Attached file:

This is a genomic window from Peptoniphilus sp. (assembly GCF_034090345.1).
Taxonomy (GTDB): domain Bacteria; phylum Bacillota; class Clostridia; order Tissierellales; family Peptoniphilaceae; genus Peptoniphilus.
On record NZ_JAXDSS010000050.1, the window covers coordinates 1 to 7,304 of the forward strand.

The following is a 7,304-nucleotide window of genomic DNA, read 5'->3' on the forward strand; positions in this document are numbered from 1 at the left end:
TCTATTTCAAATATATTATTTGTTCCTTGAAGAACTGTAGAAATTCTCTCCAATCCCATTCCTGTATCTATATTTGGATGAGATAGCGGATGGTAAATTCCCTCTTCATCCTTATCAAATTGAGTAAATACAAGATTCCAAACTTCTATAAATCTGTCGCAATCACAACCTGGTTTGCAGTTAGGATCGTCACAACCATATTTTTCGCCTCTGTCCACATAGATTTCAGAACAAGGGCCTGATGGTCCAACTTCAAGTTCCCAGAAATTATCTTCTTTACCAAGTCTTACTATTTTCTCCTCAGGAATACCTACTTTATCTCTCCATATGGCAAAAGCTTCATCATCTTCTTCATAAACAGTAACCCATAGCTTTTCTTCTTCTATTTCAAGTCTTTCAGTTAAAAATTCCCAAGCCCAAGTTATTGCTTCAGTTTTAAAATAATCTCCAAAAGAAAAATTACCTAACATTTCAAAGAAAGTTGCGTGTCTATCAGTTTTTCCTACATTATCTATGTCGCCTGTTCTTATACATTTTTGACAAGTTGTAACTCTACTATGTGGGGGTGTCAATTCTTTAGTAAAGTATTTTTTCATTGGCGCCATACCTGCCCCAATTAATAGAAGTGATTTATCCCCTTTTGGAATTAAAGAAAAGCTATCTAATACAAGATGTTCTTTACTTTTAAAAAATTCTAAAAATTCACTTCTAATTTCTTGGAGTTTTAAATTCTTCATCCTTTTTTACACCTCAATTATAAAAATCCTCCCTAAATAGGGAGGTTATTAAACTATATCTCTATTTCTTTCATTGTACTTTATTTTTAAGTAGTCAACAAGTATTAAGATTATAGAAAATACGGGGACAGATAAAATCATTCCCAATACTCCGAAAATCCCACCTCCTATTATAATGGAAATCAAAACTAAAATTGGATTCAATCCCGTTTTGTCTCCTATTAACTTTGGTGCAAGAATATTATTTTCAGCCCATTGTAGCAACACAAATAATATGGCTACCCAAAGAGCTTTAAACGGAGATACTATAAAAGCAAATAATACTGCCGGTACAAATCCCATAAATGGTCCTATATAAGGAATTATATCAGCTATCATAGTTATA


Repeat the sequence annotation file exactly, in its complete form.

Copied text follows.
This is a genomic window from Peptoniphilus sp. (assembly GCF_034090345.1).
Taxonomy (GTDB): domain Bacteria; phylum Bacillota; class Clostridia; order Tissierellales; family Peptoniphilaceae; genus Peptoniphilus.
On record NZ_JAXDSS010000050.1, the window covers coordinates 1 to 7,304 of the forward strand.

The following is a 7,304-nucleotide window of genomic DNA, read 5'->3' on the forward strand; positions in this document are numbered from 1 at the left end:
TCTATTTCAAATATATTATTTGTTCCTTGAAGAACTGTAGAAATTCTCTCCAATCCCATTCCTGTATCTATATTTGGATGAGATAGCGGATGGTAAATTCCCTCTTCATCCTTATCAAATTGAGTAAATACAAGATTCCAAACTTCTATAAATCTGTCGCAATCACAACCTGGTTTGCAGTTAGGATCGTCACAACCATATTTTTCGCCTCTGTCCACATAGATTTCAGAACAAGGGCCTGATGGTCCAACTTCAAGTTCCCAGAAATTATCTTCTTTACCAAGTCTTACTATTTTCTCCTCAGGAATACCTACTTTATCTCTCCATATGGCAAAAGCTTCATCATCTTCTTCATAAACAGTAACCCATAGCTTTTCTTCTTCTATTTCAAGTCTTTCAGTTAAAAATTCCCAAGCCCAAGTTATTGCTTCAGTTTTAAAATAATCTCCAAAAGAAAAATTACCTAACATTTCAAAGAAAGTTGCGTGTCTATCAGTTTTTCCTACATTATCTATGTCGCCTGTTCTTATACATTTTTGACAAGTTGTAACTCTACTATGTGGGGGTGTCAATTCTTTAGTAAAGTATTTTTTCATTGGCGCCATACCTGCCCCAATTAATAGAAGTGATTTATCCCCTTTTGGAATTAAAGAAAAGCTATCTAATACAAGATGTTCTTTACTTTTAAAAAATTCTAAAAATTCACTTCTAATTTCTTGGAGTTTTAAATTCTTCATCCTTTTTTACACCTCAATTATAAAAATCCTCCCTAAATAGGGAGGTTATTAAACTATATCTCTATTTCTTTCATTGTACTTTATTTTTAAGTAGTCAACAAGTATTAAGATTATAGAAAATACGGGGACAGATAAAATCATTCCCAATACTCCGAAAATCCCACCTCCTATTATAATGGAAATCAAAACTAAAATTGGATTCAATCCCGTTTTGTCTCCTATTAACTTTGGTGCAAGAATATTATTTTCAGCCCATTGTAGCAACACAAATAATATGGCTACCCAAAGAGCTTTAAACGGAGATACTATAAAAGCAAATAATACTGCCGGTACAAATCCCATAAATGGTCCTATATAAGGAATTATATCAGCTATCATAGTTATA